Kentucky bourbon…
doesn’t have to come from Kentucky, although Tennessee bourbon does have to come from Tennessee, but they don’t call it bourbon. It’s whiskey, and for some reason the ‘e’ makes another appearance. Got that?

Then there’s rye whiskey.
Rye whiskey used to be known as Canadian whisky, and the terms are still used interchangeably, even though there might not be any actual rye in the multi-grain mash. These days, when someone says ‘rye’ they’re most likely talking about American rye whiskey (there’s that irrepressible ‘e’ again). Except for the grains, rye is identical to bourbon, but the grains make all the difference. Corn gives bourbon a sweetness and fuller body, while rye whiskey has a lighter, fruitier, spicier profile.

Irish Whiskey, Scotch, Bourbon and Rye
These are the fundamentals of the whisky lexicon.
Sure, there’s a lot more to it. There are Lowlands and Highlands and peat smoking and vatted malts. There are whiskies from Japan and Czechoslovakia and Australia, and Danish single malts made with water from the Greenlandic ice sheet and Indian whiskies distilled from fermented molasses. 
So you won’t be whisky-fluent, but with this little lesson you will be whisky-conversant.

 

 

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The Cereal Puffing Gun that Puts the Crunch in the Cap’n

 

cerealpuffer

 

Meet the puffing gun.

It’s a whirling, steaming 3,200-pound machine that explosively puffs up and pumps out breakfast cereal. It’s a real showstopper, which must be why the fledgling Museum of Food and Drink (MOFAD) has chosen it as the centerpiece of its inaugural exhibit.

Early cereals really were puffed in guns.
Cereal puffing dates back to the emergence of industrial food production at the turn of the 20th century. The process was perfected using old Army cannons including some that had seen action in the Spanish American War. The Quaker Oats Company gave its new cereal a splashy public introduction at the 1904 World’s Fair in St. Louis where eight bronze cannons cooked rice puffs and shot them over the watching crowds.

Popping the unpoppable.
Cereal makers have always looked at popcorn as the gold standard of puffs- simultaneously light, airy, crispy, and crunchy, while retaining the integrity of the corn itself. It gets that way because a kernel of corn consists of a hard shell surrounding a starchy center. When it’s heated the moisture in the corn turns to steam; contained inside the shell, the steam pressure builds and inflates the starch until eventually the puffed up kernel bursts through.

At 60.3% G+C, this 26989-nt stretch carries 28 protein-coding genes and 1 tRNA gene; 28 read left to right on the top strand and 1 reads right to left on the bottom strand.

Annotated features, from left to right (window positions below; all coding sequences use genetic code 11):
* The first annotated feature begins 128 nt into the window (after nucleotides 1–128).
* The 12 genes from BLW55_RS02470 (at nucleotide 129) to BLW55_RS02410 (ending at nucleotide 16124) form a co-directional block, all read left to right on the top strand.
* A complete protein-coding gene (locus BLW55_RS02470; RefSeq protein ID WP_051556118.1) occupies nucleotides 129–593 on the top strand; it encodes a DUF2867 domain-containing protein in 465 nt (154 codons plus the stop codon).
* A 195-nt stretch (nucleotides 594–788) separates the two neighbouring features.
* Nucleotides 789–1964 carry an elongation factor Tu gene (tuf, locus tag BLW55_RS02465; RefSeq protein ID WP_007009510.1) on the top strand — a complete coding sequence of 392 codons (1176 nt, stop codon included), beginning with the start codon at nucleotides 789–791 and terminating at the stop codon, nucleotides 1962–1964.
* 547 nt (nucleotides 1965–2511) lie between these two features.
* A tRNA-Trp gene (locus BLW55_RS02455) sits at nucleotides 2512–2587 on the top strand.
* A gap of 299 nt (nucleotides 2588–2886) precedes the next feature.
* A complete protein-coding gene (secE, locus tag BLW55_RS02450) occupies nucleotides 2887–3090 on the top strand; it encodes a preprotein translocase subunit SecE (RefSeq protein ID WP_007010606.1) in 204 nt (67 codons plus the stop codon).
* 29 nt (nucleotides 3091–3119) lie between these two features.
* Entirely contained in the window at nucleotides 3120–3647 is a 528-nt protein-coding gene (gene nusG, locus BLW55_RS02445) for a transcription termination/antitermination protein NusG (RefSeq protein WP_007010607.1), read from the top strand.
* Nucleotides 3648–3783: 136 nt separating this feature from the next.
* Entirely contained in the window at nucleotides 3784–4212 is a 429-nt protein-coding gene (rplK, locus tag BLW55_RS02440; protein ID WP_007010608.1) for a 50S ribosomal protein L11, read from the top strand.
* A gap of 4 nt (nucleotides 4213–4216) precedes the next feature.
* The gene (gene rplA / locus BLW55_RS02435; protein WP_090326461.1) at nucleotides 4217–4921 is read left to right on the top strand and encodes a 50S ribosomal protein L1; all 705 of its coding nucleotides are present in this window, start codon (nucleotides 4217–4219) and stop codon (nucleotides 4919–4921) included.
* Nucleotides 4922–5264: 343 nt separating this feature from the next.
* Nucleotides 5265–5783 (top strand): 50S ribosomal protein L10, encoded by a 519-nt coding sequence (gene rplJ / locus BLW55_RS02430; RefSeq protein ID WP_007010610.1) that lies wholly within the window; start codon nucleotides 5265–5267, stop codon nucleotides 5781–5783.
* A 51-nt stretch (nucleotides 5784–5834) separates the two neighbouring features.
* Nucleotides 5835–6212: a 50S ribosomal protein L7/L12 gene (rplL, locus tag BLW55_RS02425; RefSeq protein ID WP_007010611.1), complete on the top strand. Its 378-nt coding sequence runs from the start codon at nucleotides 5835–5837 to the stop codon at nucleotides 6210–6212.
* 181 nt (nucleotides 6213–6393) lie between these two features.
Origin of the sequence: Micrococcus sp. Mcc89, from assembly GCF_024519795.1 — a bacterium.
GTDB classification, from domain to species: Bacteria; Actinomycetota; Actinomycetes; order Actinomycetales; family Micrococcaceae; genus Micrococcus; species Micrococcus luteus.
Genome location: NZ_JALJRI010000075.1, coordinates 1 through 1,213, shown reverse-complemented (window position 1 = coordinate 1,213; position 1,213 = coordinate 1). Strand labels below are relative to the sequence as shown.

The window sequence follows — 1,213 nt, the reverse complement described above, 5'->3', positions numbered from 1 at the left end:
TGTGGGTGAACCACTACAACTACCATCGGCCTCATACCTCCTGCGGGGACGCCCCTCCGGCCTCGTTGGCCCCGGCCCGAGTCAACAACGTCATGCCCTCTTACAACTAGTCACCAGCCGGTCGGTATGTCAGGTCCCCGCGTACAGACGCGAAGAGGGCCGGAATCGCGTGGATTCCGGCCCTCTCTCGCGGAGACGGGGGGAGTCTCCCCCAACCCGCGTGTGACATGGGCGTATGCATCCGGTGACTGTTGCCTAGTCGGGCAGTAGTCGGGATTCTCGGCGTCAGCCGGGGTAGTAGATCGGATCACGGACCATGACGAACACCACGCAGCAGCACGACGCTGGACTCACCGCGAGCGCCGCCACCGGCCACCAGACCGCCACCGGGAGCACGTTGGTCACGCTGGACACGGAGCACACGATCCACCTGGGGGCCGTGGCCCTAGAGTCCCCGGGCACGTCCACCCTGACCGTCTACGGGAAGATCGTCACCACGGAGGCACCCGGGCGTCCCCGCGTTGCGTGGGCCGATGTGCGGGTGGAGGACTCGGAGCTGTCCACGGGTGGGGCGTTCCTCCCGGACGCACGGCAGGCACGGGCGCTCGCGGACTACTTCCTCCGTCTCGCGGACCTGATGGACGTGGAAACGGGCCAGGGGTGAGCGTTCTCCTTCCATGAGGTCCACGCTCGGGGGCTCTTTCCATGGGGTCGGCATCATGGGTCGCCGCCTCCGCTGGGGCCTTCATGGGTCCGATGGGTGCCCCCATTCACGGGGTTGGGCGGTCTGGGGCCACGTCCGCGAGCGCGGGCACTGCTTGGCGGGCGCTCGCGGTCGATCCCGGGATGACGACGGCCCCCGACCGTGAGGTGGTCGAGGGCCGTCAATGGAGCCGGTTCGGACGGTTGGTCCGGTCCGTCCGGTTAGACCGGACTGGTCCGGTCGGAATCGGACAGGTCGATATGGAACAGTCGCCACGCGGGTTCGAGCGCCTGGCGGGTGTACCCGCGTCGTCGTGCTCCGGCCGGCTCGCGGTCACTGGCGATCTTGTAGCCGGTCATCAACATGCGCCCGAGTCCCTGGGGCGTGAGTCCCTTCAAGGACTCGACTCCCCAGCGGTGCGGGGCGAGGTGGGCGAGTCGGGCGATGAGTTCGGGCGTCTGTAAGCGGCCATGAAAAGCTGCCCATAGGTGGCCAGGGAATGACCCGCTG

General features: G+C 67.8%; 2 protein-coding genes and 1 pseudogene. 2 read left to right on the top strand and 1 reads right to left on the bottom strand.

Grains like wheat and rice don’t have outer shells to trap steam so the pressure has to come from outside the kernels. A puffing gun builds up steam pressure inside a cooker (or cannon) filled with whole grains. When the vessel’s hatch is flung open, the sudden change in air pressure puffs the kernels on contact and shoots them out of the opening with an explosive rush of steam and a giant “kaboom!”

Later this summer the MOFAD folks will take a functioning puffing gun to parks, schools, and street locations around New York. BOOM! The Puffing Gun and the Rise of Breakfast Cereal will explain the science behind cereal production and how Americans came to eat nearly three billion boxes of cereal every year.

Boom! is just the beginning.
The Museum of Food and Drink is in a pre-startup mode with unpaid staff members and a touring flatbed trailer in lieu of a bricks and mortar location. It’s an ambitious project that aims to do for food what the Smithsonian National Air & Space Museum has done for aviation and space travel. To get there, MOFAD has stocked its board with talent and stature, including food world luminaries Mario Batali, Harold McGee, David Chang, Slow Food USA founder Patrick Martins, and modernist cooking pioneer Dave Arnold of the International Culinary Center.

Food has environmental, historical, economic, socio-cultural, industrial, and scientific dimensions; it touches all of our lives and presents some of the most challenging issues of our time. Yet there’s no American music singularly devoted to the subject. You can learn about the MOFAD mission to remedy the situation and contribute to that mission through the BOOM! project on Kickstarter.

 

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Move Over, Frozen Water. Make Way For Ice.

War Department photo, 1918, via Wikimedia Commons

from the records of the War Department, 1918, via Wikimedia Commons

 

 

Mealtime is a little different out there, but traveling Americans are ready to adapt.
They’ll sit on the floor, have cheese for dessert, eat with chopsticks, or follow the main course with salad. Still, most Americans draw the line at room temperature soft drinks. We can assume the locals are refreshed by lukewarm Coca Cola, since that’s the beverage of choice in much of the world, even when the thermometer hits 32° (that would be 90° to you and me). Ask for ice and best case is a few tiny slivers that barely make a dent in the tepid beverage; more likely the request is met with a blank stare.

Here in the land of plenty we take ice for granted. We expect it in our soft drinks and in every glass of water in every restaurant. We can count on an ice machine in the hallway and an ice bucket in every room of every hotel and motel from coast to coast. Our home refrigerators dispense a continual stream of ice and when there’s a party we buy extra bags to fill buckets and tubs.

The current ice age.